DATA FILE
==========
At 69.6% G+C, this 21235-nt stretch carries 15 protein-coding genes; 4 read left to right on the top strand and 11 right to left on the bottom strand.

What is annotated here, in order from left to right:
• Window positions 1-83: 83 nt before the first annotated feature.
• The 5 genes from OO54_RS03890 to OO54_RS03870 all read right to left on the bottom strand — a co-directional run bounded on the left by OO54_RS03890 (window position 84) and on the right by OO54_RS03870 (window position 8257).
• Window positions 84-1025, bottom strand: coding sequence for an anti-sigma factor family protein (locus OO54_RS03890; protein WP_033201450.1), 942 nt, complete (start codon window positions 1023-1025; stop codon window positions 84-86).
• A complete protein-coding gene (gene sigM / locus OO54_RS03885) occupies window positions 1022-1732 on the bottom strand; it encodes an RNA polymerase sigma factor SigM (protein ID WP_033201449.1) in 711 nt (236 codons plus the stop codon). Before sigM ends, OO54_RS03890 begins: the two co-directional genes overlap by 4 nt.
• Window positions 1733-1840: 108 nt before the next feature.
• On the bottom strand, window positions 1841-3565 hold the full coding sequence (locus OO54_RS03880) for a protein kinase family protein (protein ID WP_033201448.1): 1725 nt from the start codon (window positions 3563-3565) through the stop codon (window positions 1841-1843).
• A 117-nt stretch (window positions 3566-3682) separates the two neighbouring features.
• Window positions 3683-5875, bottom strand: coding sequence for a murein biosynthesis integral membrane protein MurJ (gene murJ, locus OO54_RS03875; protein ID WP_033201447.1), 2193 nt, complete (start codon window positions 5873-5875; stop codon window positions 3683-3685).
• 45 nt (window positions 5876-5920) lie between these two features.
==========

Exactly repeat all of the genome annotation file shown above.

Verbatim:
At 69.6% G+C, this 21235-nt stretch carries 15 protein-coding genes; 4 read left to right on the top strand and 11 right to left on the bottom strand.

What is annotated here, in order from left to right:
• Window positions 1-83: 83 nt before the first annotated feature.
• The 5 genes from OO54_RS03890 to OO54_RS03870 all read right to left on the bottom strand — a co-directional run bounded on the left by OO54_RS03890 (window position 84) and on the right by OO54_RS03870 (window position 8257).
• Window positions 84-1025, bottom strand: coding sequence for an anti-sigma factor family protein (locus OO54_RS03890; protein WP_033201450.1), 942 nt, complete (start codon window positions 1023-1025; stop codon window positions 84-86).
• A complete protein-coding gene (gene sigM / locus OO54_RS03885) occupies window positions 1022-1732 on the bottom strand; it encodes an RNA polymerase sigma factor SigM (protein ID WP_033201449.1) in 711 nt (236 codons plus the stop codon). Before sigM ends, OO54_RS03890 begins: the two co-directional genes overlap by 4 nt.
• Window positions 1733-1840: 108 nt before the next feature.
• On the bottom strand, window positions 1841-3565 hold the full coding sequence (locus OO54_RS03880) for a protein kinase family protein (protein ID WP_033201448.1): 1725 nt from the start codon (window positions 3563-3565) through the stop codon (window positions 1841-1843).
• A 117-nt stretch (window positions 3566-3682) separates the two neighbouring features.
• Window positions 3683-5875, bottom strand: coding sequence for a murein biosynthesis integral membrane protein MurJ (gene murJ, locus OO54_RS03875; protein ID WP_033201447.1), 2193 nt, complete (start codon window positions 5873-5875; stop codon window positions 3683-3685).
• 45 nt (window positions 5876-5920) lie between these two features.